Thursday, July 7, 2016

My Little Free Library War

Saturday mornings unsettle me. Especially when the weather’s good. There’s a lively farmers’ market just down the street from us, with a bluegrass band, homemade donuts and vegan tamales. It’s great, if you’re into that sort of thing.

But it means floods of the worst kind of foot traffic. Graying gardeners and aging hippies; Bernie-or-Bust types; millennial parents, tatted and pierced, shepherding toddlers with names like Arya — damn near every one of whom stops to check out my Little Free Library.

And after paying $18 for an heirloom tomato and a pair of zucchini, you can’t blame a person for grabbing a free book. Indeed, this kind of neighborly interaction was exactly what my wife Heidi was hoping for when she got me the library for Hanukkah. Heidi’s the sunny and optimistic type, yin to my cranky yang, which made her an easy mark for the Little Free Library Foundation and its stated mission of promoting “the love of reading and to build a sense of community.”

She and the kids did it up right, painting ours lilac to match the color of our Victorian house. The library makes a striking contrast with the verdant green that blankets our block in the spring. But idyllic as that sounds, when the marketeers, wagons in tow, stop to fiddle with the latch and peer inside, all I feel is dread.

Little Free Library originated in Hudson, Wisconsin, in 2009, when Todd Bol built a wooden box with a glass door, modeled on a one-room schoolhouse, in honor of his mother’s career as an educator. He nailed the box to a post in his front yard and stuffed it with books. The idea spread and in 2012 Little Free Library incorporated as a non-profit. By January of 2016, there were at least 36,000 Little Free Libraries across the globe.

They seem particularly popular in our town, Oak Park, a progressive suburb just west of Chicago. We’re a bookish community with a thriving independent bookstore, a showpiece library and a proud literary heritage that includes Edgar Rice Burroughs, Jane Hamilton and Ernest Hemingway.

It’s easy to see why Heidi imagined a Little Free Library would be a great gift for me. I’ve always enjoyed checking out other people’s books. Partly this is a party survival strategy. My misanthropy is such that at social gatherings I like to take a respite from small talk to peruse people’s bookshelves and CD cases, which gives me an excuse to turn my back on literally everybody. Sadly Spotify and Kindle have eliminated most of these analog escape hatches. But I’m still genuinely interested in what other people read. So the idea of curating my own selection was immensely appealing. I’m a history teacher and I dabble as a children’s literature critic, so, if I’m being honest, I flatter myself on my taste in books.

Heidi is even more of a book snob than I am. She’s from the librophile equivalent of old money — her late, beloved father Bill was an antiquarian and her childhood home brims with 18th century atlases and first editions of U.S. Grant’s memoirs. So we both turned up our noses at the castoff books that came bundled and shrink-wrapped with our purchase (an oddly eclectic group which included “Screaming Monkeys: Critiques of Asian American Images” and a set of Disney princess-themed board books). As Heidi put it, in what proved to be a wildly optimistic sentiment, “We’re better than that.”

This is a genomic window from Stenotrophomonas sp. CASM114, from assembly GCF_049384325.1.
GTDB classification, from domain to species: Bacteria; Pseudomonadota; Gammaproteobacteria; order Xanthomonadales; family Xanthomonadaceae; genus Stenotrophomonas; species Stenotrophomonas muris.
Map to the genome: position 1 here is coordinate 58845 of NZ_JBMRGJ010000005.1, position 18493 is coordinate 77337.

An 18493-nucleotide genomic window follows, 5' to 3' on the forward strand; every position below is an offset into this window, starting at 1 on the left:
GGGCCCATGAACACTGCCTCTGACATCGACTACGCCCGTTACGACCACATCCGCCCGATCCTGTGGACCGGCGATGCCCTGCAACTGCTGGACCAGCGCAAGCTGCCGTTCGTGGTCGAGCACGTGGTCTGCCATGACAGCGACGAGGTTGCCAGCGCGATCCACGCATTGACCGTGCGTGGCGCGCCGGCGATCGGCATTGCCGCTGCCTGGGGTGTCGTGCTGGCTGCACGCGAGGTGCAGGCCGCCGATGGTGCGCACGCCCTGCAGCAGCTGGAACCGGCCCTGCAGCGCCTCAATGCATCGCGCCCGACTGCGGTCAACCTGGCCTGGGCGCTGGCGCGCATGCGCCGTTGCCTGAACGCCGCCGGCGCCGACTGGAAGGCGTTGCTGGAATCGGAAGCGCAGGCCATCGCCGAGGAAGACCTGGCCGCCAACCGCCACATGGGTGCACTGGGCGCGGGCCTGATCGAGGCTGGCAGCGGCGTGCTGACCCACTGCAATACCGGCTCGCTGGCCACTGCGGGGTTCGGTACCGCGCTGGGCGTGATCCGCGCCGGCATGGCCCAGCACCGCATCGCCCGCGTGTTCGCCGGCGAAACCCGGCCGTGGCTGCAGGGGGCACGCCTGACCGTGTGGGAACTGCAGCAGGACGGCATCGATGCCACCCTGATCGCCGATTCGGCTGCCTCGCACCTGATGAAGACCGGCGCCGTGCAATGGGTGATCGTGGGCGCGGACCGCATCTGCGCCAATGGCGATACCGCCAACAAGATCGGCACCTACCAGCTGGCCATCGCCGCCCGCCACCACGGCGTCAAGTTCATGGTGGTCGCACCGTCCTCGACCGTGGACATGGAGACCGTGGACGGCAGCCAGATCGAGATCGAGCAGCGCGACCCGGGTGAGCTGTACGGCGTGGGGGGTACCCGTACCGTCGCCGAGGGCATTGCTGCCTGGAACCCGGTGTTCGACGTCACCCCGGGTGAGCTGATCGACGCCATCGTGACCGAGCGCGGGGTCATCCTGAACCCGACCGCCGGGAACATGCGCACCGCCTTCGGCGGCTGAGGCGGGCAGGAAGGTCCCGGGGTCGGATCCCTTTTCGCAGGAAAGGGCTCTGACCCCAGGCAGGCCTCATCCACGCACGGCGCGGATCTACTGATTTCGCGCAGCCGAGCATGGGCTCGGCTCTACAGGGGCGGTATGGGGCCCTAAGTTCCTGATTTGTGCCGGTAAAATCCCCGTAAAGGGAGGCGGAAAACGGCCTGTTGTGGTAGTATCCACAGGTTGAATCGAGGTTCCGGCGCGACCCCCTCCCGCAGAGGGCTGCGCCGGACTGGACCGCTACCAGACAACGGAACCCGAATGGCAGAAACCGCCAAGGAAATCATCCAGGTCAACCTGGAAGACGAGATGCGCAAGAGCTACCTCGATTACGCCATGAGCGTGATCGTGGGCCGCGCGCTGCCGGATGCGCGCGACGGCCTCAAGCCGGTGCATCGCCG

Since our book collection had long outgrown our shelf space, it was easy to find the first offerings for our library. Our bookshelves, end tables and nightstands were stacked with medium-brow novels, chapter books that our kids had outgrown and, my guilty pleasure, Nordic-noir fiction.

I quickly took to the daily ritual of inventorying our stock to see what had gone into circulation. It was fun to see what sorts of title moved and which got passed over. But as the stacks on the nightstand shrank, a realization dawned on me. We were gonna run out of books. The math was daunting. Even before the spring strolling season had begun, we were losing two to three books a day. With warmer weather and the farmers’ market ahead of us, we could expect to bleed a thousand books a year.

Little Free Library has a seductive marketing slogan that’s carved into the top of every unit: “Take a Book; Return a Book.” Such a simple equation. And such wishful thinking. Take? Oh, absolutely. People are, in fact, really good at that part. For example there was the young mom who lifted her toddler up to the box, watching uncritically as he scooped up “Imaginary Homelands,” Salman Rushdie’s collection of criticism and essays. Which I’m sure he enjoyed.

When it comes to returning, people mean well. For example, I don’t doubt the sincerity of that young mom when she told her greedy little urchin, “We have to remember to come back soon and give them some books.” The problem is that, to borrow my favorite report card phrase, remembering, for most people, “remains an area of growth.” It’s not that I blame my (mooching) neighbors. Indeed, I, myself, seldom return books to the public library on time. And they fine you if you don’t. But since I don’t punish people (unless you count silent, withering judgment), I’ve got no leverage. The truth is laziness is just part of human nature. It’s what separates us from the beavers.

But the lesson was clear. I wasn’t running a library. Libraries are built around the idea of circulation. And circulation implies a circle. What I had, aside from the contributions of a few kind neighbors on my block, was a one-way street of literary handouts. So it wasn’t long before I concluded that if I was going to stay in business, I had to reduce the outgoing volume.

Luckily I had an ace in the hole.

by Dan Greenstone, Salon |  Read more:
Image: Jim Mone/AP